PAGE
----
Skip to content
June 17, 2007 / cdsmith

REST Web Services and Superstition

It’s been forever since I write anything.  My plans for writing haven’t changed; I’ve just been swamped at work, sick, and a few other things all at once.

For now, let’s play a game called “tell me why I’m wrong.”  My argument: RESTful web services are often hyped, and only occasionally beneficial.

I do admire this: the “REST web services” marketing has been phenomenal.  Wow!  This is one of the great success stories of rhetoric.  Web services meant something in the very early days.  By proclaiming loudly and often that SOAP and REST are alternative types of web services, it was possible to get acknowledgement of REST every single time someone talks about web services, at the risk of being “corrected.”  Never mind that the whole “the web itself is a REST service” nonsense belies that the term has now been stripped of any meaning; millions of people will assume someone’s stupid if that person doesn’t play along with taking “REST web services” seriously.  It’s a nice play on the human dislike for being thought wrong.

Now, the reasons to prefer non-REST web services (i.e., the original kind, for which the phrase was invented) are clear.  Basically, it comes down to this: average programmers don’t have have to do anything.  Marshalling, networking, and everything is handled in a library that exposes an interface – on both sides of the connection – exactly analogous to the set of things someone will actually want to do.

Now, it seems, I should make my web services more RESTful.  There really seems to be only one reason, and it amounts to setting up “the web” as an ideal to strive for, and then pointing out that SOAP-based services don’t meet that ideal.  Of course they don’t; that was never the right goal to begin with.  If I’m writing software for foo, I ought to be concerned with whether my remote interface is consistent with the goals and ideals of foo, rather than the web.  When providing any kind of remote interface to some piece of functionality, the goal should be to accurately represent that functionality.  No one cares about the transport protocol.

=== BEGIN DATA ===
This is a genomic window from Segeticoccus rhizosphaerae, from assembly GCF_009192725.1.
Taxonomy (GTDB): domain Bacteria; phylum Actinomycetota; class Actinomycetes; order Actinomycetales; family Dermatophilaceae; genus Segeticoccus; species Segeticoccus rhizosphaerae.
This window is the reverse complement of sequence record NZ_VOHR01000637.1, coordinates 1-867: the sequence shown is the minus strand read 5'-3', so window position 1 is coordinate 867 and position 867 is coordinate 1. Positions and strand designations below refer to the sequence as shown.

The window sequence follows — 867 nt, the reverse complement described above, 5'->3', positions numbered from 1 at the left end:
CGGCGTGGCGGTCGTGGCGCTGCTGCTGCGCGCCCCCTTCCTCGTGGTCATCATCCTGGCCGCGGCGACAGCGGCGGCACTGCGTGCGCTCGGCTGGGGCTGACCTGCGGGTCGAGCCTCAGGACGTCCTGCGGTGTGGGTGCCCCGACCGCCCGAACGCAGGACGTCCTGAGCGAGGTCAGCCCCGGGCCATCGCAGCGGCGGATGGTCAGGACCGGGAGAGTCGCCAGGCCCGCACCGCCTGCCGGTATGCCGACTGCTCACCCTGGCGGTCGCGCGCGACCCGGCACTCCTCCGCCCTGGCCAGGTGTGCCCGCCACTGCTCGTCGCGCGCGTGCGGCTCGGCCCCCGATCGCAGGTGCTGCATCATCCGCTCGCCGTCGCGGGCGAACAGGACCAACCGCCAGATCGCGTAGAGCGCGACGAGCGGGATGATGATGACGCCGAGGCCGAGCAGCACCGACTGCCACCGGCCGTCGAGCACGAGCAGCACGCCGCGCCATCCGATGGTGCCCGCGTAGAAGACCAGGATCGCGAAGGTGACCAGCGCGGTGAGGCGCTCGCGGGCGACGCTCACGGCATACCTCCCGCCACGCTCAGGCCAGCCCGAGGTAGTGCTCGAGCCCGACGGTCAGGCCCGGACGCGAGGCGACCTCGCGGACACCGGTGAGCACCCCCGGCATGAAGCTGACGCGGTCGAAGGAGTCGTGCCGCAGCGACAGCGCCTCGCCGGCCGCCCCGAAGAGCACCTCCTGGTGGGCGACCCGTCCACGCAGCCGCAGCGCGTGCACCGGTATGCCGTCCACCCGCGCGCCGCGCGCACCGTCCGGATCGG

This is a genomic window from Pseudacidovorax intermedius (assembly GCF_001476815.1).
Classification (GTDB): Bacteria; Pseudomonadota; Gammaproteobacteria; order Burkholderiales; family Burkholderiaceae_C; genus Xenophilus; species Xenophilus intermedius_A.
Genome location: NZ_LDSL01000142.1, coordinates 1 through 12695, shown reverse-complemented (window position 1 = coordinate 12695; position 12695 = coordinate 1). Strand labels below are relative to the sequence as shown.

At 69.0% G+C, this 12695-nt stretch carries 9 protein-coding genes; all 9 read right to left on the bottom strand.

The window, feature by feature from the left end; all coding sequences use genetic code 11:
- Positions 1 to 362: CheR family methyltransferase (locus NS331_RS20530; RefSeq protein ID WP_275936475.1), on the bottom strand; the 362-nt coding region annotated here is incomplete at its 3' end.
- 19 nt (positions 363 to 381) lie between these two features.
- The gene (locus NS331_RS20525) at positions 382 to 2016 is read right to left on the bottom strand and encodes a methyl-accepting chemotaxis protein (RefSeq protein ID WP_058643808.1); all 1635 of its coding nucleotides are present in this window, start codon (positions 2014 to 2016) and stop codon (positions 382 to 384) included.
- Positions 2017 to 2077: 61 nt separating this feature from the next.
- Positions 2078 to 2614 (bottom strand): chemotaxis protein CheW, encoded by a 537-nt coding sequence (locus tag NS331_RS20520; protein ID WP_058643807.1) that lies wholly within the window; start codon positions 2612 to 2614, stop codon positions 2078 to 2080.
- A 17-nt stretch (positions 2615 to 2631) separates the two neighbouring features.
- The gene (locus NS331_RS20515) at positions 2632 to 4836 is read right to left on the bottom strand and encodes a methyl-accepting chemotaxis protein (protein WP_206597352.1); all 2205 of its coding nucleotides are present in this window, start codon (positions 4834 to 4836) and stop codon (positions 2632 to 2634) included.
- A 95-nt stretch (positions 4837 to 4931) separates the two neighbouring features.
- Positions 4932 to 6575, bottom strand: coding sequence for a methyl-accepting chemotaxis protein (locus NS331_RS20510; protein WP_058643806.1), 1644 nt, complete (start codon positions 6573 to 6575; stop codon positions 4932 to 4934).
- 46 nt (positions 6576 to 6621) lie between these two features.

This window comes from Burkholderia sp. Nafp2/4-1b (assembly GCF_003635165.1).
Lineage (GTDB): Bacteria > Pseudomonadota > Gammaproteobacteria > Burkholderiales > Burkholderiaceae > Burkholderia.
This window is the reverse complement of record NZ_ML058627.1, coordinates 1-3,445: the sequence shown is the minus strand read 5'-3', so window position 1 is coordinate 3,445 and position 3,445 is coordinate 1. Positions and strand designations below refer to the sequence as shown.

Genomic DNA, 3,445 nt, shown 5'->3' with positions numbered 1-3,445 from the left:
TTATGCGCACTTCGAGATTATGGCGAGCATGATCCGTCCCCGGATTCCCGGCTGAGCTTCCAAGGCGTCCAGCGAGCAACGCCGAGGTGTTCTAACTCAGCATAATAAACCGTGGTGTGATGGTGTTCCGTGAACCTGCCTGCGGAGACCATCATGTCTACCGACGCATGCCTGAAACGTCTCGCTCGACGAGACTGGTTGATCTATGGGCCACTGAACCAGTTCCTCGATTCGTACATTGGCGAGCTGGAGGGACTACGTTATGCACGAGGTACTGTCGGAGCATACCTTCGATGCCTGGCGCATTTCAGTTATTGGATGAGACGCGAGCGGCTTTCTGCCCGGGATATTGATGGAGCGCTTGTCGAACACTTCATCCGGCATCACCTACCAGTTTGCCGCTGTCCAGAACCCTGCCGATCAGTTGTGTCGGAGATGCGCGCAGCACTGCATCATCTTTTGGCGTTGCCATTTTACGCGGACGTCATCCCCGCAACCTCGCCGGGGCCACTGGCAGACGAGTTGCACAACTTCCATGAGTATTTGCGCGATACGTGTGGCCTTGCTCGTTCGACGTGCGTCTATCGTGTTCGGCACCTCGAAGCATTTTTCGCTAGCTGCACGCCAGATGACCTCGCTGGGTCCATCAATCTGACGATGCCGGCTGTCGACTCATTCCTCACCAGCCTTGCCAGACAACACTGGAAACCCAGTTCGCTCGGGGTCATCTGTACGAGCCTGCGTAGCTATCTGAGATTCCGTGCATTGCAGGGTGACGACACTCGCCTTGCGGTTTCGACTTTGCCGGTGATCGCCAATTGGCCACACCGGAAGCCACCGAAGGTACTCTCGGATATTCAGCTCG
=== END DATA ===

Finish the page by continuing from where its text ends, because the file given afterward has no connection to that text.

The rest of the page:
Perhaps we could build techniques for abstraction that make REST web services as easy as SOAP.  Great idea, and WADL tries to do it.  But oops, Joe Gregorio says that’s not good.  Of course, Joe is not alone.  It seems he’s part of a massive movement of people scrambling to block this approach.  The technique is similar: it’s not “RESTful” enough; in other words, too little like the web.  Apparently, abstraction is not web-like enough, so we should drop it.

Yes, “the web” has been successful.  It’s been successful because it fulfilled a need, and made choices that were the right ones for its problems and challenges.  When faced with different challenges, other decisions are the right ones.  Leonard Richardson (author of the popular book RESTful web services) admits in an interview with InfoQ that many more dynamic web applications (those that solve problems different from the web) don’t follow REST principles at all.  Of course, he follows that with a comment that the web would just be better if they did; but with no justification.  These are people who solved different problems, and they used different ideas to do it.

So I view REST as a superstition; the web is great, and it does these things, so we should to.  Jedediah died, and he walked under a ladder, so we shouldn’t walk under ladders.  Is it all the same glitch in the human psyche?


Leave a Comment
  1. Daniel Lyons / Jun 17 2007 8:50 pm